47 Ronin is based on a traditional Japanese story called the Chushingura, which retells the efforts of 47 masterless samurai (ronin) in avenging their slain master (Strangely enough, a direct mention of the story pops up in 1998’s Ronin in a scene between Robert De Niro and Michael Lonsdale). The Chushingura has been retold in multiple iterations in film, TV, radio, and on stage, and the most immediate comparison in terms of popularity of replication would be Les Miserables. The nearest American counterpart to it would probably be the entire canon of folk legends, or prominent points of history like the Civil War.
Keanu Reeves plays Kai, a man of low stature, often referred to as a “demon” by his samurai compatriots because of his sketchy past and his mixed blood heritage. He was rescued as a child by a Japanese noble, whose samurai are led by Oishi, played by Hiroyuki Sanada (The Wolverine). When their master is killed by a rival lord with the help of a witch, they rally the troops for a revenge mission. Along the way, they face enchanted forests, giant beasts, and rival clans with swords in hand, which should be loads of fun, if nothing else.
However, 47 Ronin’s primary sin is that it’s boring.
|We still don't like you, white demon.
It’s obviously not this movie’s responsibility to be any of these other movies or to necessarily compete with them, but what’s frustrating is that it never is its own thing. The plot lacks any weight or momentum, the characters are uselessly one note, and the movie spends too much time in transitions, with people riding horses to a new destination or brooding grim faced about what happened before. The narrative weight getting split over too many characters doesn’t help either. The hero is either Keanu or Sanada; Reeves because he has the mystical box office draw, or Sanada because he has the most developed back story, but neither is the focus of the story and the movie suffers for it. Even the villainy is split between the rival Japanese lord and the witch, played by Rinko Kikuchi, who didn’t make me drift off thinking about other movies because she looked like she was actually having fun.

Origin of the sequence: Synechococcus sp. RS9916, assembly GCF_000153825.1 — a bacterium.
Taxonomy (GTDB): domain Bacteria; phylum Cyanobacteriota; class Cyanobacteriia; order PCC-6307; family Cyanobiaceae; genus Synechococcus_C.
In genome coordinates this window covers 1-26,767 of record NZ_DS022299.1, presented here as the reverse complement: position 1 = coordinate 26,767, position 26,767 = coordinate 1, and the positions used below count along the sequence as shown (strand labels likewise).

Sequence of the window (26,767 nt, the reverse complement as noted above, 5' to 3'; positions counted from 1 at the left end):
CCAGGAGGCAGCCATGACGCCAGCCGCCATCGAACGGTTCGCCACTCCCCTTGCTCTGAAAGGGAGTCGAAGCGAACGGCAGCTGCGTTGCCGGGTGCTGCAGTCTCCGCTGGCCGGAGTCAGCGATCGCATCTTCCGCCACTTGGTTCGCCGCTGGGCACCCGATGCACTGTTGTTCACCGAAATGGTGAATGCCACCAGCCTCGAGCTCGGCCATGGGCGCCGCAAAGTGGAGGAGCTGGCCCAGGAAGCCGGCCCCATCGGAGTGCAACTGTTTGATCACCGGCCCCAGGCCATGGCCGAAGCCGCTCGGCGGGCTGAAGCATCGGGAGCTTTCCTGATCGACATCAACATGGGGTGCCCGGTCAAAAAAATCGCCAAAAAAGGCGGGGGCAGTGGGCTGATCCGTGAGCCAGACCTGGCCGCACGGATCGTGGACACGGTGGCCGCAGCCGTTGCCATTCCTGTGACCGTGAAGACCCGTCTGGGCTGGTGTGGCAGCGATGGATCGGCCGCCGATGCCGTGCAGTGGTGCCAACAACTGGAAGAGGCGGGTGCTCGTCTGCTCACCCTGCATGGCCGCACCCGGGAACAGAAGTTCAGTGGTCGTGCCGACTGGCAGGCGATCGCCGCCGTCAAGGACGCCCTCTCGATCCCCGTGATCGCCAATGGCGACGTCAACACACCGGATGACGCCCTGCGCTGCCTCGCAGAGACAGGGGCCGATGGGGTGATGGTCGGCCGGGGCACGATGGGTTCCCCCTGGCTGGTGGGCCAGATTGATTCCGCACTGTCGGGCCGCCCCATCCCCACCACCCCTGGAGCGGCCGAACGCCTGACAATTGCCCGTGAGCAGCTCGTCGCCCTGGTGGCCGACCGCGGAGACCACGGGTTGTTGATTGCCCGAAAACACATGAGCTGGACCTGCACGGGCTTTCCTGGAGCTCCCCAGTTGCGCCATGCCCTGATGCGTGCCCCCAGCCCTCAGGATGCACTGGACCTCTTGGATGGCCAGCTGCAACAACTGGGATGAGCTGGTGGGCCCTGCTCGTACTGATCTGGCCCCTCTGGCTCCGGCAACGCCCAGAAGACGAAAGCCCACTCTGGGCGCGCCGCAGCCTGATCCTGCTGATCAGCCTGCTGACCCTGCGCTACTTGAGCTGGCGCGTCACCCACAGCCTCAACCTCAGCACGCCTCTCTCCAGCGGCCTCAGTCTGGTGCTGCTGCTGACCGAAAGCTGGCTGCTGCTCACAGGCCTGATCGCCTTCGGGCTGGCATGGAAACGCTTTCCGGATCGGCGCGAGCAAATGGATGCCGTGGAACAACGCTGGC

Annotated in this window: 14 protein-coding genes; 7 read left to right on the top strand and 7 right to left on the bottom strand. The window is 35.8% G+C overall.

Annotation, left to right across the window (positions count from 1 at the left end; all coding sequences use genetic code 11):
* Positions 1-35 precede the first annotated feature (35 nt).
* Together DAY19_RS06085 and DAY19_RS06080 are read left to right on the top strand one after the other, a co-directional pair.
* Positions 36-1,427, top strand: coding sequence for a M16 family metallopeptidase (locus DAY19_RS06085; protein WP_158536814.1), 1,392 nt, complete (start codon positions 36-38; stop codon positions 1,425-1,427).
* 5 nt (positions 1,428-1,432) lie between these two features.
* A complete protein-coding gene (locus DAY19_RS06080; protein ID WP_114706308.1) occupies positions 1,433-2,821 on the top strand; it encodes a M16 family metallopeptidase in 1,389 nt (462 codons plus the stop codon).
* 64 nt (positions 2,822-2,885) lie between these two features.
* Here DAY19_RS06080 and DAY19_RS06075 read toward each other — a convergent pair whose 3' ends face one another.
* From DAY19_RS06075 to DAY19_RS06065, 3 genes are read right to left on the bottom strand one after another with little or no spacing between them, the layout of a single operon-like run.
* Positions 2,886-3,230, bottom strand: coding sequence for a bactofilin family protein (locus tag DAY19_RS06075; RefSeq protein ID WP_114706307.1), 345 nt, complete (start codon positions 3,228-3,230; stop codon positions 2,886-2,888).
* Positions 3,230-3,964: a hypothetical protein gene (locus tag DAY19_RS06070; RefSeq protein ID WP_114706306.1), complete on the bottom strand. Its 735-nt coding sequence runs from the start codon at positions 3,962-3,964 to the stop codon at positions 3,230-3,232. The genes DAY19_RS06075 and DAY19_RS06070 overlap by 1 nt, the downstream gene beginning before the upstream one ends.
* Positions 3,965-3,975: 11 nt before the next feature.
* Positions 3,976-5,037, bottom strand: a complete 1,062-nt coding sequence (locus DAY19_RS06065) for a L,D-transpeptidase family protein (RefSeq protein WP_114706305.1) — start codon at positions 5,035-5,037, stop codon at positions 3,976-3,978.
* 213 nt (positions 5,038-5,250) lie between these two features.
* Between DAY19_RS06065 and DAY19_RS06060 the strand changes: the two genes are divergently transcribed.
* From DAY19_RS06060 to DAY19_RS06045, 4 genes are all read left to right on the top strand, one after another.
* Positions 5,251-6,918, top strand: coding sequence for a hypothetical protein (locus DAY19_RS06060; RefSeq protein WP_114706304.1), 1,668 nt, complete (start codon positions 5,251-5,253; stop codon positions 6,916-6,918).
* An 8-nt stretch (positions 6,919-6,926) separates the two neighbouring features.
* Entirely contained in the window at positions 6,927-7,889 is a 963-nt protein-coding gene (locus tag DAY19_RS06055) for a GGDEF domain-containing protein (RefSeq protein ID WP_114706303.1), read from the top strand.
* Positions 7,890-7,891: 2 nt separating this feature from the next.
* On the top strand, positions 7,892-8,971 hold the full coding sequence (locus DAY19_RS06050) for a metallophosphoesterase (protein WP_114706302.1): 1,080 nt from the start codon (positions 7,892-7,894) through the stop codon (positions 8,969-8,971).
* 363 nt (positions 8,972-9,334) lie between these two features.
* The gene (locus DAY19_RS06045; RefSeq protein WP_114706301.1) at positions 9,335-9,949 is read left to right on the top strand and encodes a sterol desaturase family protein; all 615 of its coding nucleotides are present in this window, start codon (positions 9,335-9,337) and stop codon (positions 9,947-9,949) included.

|Not as much fun as Pacific Rim. Probably.
One of the reported reasons for the delay of 47 Ronin was that Keanu Reeves was working on his directorial debut, Man of Tai Chi, which is inspired by the background of one of Reeves’s stuntmen, “Tiger” Chen.
In the story, Tiger Chen is the very belligerently named sole disciple of tai chi, a martial art known mostly for its internal health benefits and old people congregating at local parks. Tiger practices tai chi with his master every morning before going off to his very ordinary job as a delivery man, and along the way, decides to enter a martial arts competition, not for glory, but to prove that “tai chi isn’t just for exercise. It can be very powerful.”
Keanu Reeves (the crazily named Donaka Mark) runs a lucrative underground fighting club, and notices Tiger’s performance in the competition; he decides that corrupting a naïve and morally decent tai chi practitioner into a killing machine is exactly the new challenge he and his profit margin need. Through a series of accidents, Tiger is forced to enter Donaka Mark’s fight ring, quickly finding his martial prowess improving, but his moral integrity crumbling away.
Tiger Chen, a sprightly 5’9”, is not as short as some other martial artists (Jet Li is 5’6”) but every fighter he battles in this movie is either taller or bulkier, so it is genuinely impressive when he defeats his physically more imposing opponents. The story seldom drives toward moments which require varied emotions from him, so Chen’s stoical face comes off as a man going about his business, rather than awkward emptiness. He is quicker and smoother in his movements, and he adapts to the fluid, deflective movements of tai chi as well as the more powerful and frenetic martial arts forms he adopts as his character arc darkens further into the movie.
|It's not just exercise.
Although Reeves’s character is the one pushing the action in the movie, it is little more developed than the unremarkable empty vessel he is in 47 Ronin. In both movies, his presence is counted on to bring in an audience, but where 47 Ronin tries to tack him onto an already established story to bring in American dollars, Reeves smartly steps aside from most of the spotlight in his own Man of Tai Chi, and that movie is better for it. It also helps that Man of Tai Chi has some competently choreographed action, some relatable characters, and a bit of story with stakes involved. I’m happy to see that creators of martial arts movies continue to want to market their films for American audiences, but wondering when they’ll stop thinking that slapping a well-known American name will help them break into new markets. Or even worse, in the case of the The Grandmaster, that dumbing down the content into a markedly different cut will make it more palatable. The unexpected success of Crouching Tiger, Hidden Dragon taught some bad lessons along with the good about martial arts cinematic success in the U.S., but it did show that a martial arts movie with foreign, unrecognizable faces dubbed in a foreign language can still be compelling storytelling.